On a less political note, school was scheduled to begin on Monday, September 9 and many stories and advertisements dealt with that opening. One article listed the faculty for the Minden High School (grades 1 – 11) which was: C. H. Young, Principal; Mrs. Roberta Moore, Asst. Principal; Miss Kuma Shealy, high school; Miss Nita Oden, Domestic Science; Miss Emma Lou Garland, 7th grade; Miss Helen Woodard, 8th grade; Mrs. Walter Webb, Jr, 5th grade; Miss Mildred McClendon, 4th grade; Miss Lee Aura Fuller, 3rd grade; Miss Harriet Currie, 2nd grade; Miss Johnie David, 1st grade; Miss Lavinia Shealy, piano, Miss Maude Wright, singing. School was schedule to open at 8:45 a.m. on Monday. In addition, Principal Young announced that all pupils who wanted to take examinations on subjects for which they desired credit must assemble at the high school on Saturday, September 7 at 9:00 a.m. Next to that article was a small ad from Moreland’s Rexall Drugs telling parents to prepare their child for school by getting all the school supplies they need at Moreland’s, tablets, ink, paper, erasers and school bags.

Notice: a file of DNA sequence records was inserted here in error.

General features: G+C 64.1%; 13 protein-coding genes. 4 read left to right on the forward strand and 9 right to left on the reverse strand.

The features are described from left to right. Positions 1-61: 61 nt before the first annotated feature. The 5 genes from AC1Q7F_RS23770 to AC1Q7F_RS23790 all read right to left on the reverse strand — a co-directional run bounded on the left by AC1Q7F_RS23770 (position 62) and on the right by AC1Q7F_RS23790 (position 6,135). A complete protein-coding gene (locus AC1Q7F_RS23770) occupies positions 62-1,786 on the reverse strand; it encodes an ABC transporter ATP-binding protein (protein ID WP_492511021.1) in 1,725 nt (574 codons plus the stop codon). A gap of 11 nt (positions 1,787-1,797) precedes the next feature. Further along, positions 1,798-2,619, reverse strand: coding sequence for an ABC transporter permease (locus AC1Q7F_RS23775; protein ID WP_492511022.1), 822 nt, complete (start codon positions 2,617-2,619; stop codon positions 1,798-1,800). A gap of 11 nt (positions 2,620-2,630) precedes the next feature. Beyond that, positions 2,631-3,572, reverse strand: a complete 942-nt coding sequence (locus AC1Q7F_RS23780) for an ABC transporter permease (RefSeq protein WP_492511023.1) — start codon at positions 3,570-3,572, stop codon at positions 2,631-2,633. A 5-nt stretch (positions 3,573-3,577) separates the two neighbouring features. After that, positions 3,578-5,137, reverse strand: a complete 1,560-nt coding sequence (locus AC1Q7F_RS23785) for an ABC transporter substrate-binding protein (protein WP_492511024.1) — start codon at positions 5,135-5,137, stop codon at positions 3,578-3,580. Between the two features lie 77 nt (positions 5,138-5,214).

Still the country was at war, and a stark reminder was the notice to all men ages 18 – 45 who were ordered to register for the draft by Thursday, September 12th, the article listed the registrars for each community in the parish that eligible men would need to report to by that deadline. A section of the paper was devoted to letters from “Our Soldier Boys in Camp” that days edition included letters home written by a soldier who signed his letter “Nicholls”, Private Floyd Seegers of Dubberly and Private George Carroll Hunter. Hunter, the son of W. S. Hunter and brother of Larry Hunter would not make it home alive. He died of the flu in a hospital outside Paris on Christmas Day, 1918. His body would eventually be returned and buried in the Minden Cemetery in February 1922.
One half-page of the newspaper was dominated by a large, graphic intensive ad for an upcoming tent revival, to be held at the corner of East and West and Main Street in Minden from September 8 – 13. (Still sorting out precisely how much space was needed to contain a tent as large as the ad implies, it would seem to need more space than Stewart Park which is on that site today) The evangelist was O. F. Frank of Lake Charles and the images in the ad were meant to promote the work of G. S. Vreeland, an artist who would be drawing pictures to entertain the crowds before the services began. Meetings would be held each night except Saturday and begin at 8:15 p.m. The sermon topics were: Sunday, Satan’s Arrest and Imprisonment: Monday, After the Millennium, What?; Tuesday, Eden Lost to Eden Restored; Wednesday, A Mathematical Demonstration of the Messiahship of Jesus; Thursday, Jehovah’s Kindergarten; and Friday, Balancing the Books of Heaven.